SFOPs Subcommittee Ranking Member Patrick Leahy (D-Vermont) explained that he may offer amendments relating to Cuba during floor debate of the measure. The approved manager’s package included one amendment proposed by Senator Jon Tester (D-Montana) that would require the State Department, in consultation with the Defense Department, to submit a report to Congress describing the Administration’s actions towards encouraging NATO member states to increase national budget allocations on defense to at least two percent of respective gross domestic product.

Trans-Pacific Partnership (TPP)

Last week, the Office of the U.S. Trade Representative (USTR) announced the next TPP chief negotiators will be held in Maui, beginning on 24 July, ahead of the Ministerial meeting scheduled for 28-31 July in Hawaii. House Ways & Means Chair Paul Ryan (R-Wisconsin) mentioned that if TPP Ministers are unable to resolve all outstanding issues by the end of July, he will still aim for Congress to consider a final TPP deal before the end of the year.

However, even if a final deal is reached by 31 July, TPA establishes a 90-day layover period before the United States could actually sign the agreement. TPA also requires that the U.S. International Trade Commission (USITC) complete its economic impact assessment of the agreement before the implementing bill could be submitted to Congress. The USITC has up to 105 calendar days to submit its report to the President and Congress. Realistically, the earliest Congress could conclude review and approval of the trade deal would be November or December.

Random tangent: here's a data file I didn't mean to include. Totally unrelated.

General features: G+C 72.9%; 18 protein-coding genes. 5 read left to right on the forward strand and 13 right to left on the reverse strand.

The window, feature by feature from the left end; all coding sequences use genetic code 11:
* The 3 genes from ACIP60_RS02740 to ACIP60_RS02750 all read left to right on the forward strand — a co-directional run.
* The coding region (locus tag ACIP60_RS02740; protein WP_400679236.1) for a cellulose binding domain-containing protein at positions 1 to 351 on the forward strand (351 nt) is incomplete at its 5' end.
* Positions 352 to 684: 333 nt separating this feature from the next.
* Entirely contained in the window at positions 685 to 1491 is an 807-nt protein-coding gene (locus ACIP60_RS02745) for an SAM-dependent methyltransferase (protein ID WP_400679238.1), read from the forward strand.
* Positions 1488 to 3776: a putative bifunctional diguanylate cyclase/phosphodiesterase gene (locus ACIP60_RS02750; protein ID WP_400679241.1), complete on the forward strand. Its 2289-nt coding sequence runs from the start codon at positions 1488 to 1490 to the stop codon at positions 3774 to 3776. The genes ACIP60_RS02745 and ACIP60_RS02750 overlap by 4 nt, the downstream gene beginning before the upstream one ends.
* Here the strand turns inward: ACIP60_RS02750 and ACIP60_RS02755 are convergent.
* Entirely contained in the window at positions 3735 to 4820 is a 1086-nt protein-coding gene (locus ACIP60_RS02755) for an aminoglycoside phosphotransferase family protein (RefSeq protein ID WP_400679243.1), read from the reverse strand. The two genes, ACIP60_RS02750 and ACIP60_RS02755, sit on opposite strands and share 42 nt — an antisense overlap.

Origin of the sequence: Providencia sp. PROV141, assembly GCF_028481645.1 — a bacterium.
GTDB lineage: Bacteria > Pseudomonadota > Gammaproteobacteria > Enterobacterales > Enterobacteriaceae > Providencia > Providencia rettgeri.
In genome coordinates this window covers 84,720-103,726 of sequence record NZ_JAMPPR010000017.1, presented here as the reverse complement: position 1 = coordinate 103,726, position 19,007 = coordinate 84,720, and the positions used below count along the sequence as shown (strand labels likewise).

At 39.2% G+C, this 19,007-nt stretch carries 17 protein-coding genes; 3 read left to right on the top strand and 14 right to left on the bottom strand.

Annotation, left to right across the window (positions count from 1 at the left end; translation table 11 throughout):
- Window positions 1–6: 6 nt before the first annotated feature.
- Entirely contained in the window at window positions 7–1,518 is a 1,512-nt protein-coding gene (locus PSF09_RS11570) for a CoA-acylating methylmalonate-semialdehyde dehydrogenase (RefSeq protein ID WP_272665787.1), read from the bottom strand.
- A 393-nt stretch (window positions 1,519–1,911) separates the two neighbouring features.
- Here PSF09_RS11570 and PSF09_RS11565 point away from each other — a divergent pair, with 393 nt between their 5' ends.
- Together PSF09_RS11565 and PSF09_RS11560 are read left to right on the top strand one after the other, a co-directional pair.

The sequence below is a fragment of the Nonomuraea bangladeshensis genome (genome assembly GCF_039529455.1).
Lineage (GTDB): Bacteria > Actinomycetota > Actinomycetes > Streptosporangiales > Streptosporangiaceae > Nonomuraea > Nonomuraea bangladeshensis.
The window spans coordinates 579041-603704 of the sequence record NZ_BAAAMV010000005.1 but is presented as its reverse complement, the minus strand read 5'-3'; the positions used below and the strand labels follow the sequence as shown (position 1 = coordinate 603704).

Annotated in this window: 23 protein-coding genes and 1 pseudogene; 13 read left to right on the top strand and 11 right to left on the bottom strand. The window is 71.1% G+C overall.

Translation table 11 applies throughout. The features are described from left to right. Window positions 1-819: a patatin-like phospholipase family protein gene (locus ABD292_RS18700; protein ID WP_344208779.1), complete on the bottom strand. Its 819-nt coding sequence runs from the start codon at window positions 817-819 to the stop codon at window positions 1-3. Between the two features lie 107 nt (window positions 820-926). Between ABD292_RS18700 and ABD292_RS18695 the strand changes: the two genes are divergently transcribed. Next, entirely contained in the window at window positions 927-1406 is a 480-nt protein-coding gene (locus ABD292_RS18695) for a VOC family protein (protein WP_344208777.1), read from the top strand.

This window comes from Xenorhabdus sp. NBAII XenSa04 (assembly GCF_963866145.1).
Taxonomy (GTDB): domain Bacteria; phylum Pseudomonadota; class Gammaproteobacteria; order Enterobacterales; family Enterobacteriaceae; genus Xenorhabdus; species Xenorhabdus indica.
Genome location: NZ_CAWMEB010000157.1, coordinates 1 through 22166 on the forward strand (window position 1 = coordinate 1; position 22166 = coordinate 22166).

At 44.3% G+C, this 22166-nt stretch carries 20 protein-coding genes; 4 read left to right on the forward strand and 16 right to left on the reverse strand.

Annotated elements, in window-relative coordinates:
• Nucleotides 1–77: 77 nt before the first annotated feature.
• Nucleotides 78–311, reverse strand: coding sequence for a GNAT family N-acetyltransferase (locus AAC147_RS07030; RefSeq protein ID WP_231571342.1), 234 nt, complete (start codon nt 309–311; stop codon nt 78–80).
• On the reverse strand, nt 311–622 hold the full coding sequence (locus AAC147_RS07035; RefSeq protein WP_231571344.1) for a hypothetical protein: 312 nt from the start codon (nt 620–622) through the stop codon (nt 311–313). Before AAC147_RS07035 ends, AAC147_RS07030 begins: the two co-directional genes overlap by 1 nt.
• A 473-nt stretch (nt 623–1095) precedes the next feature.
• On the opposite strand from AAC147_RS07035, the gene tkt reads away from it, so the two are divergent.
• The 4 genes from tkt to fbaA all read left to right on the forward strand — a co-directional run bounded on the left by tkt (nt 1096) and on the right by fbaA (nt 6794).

Transatlantic Trade & Investment Partnership (TTIP)

The 10th round of TTIP negotiations will begin next Monday in Brussels. The European Parliament passed a resolution last Wednesday outlining its priorities in the Transatlantic Trade and Investment Partnership (TTIP), including a carefully worded investor-state dispute settlement (ISDS) amendment. The ISDS provision essentially calls for a series of reforms to the investor protections while still advocating for a system to resolve disputes between investors and states.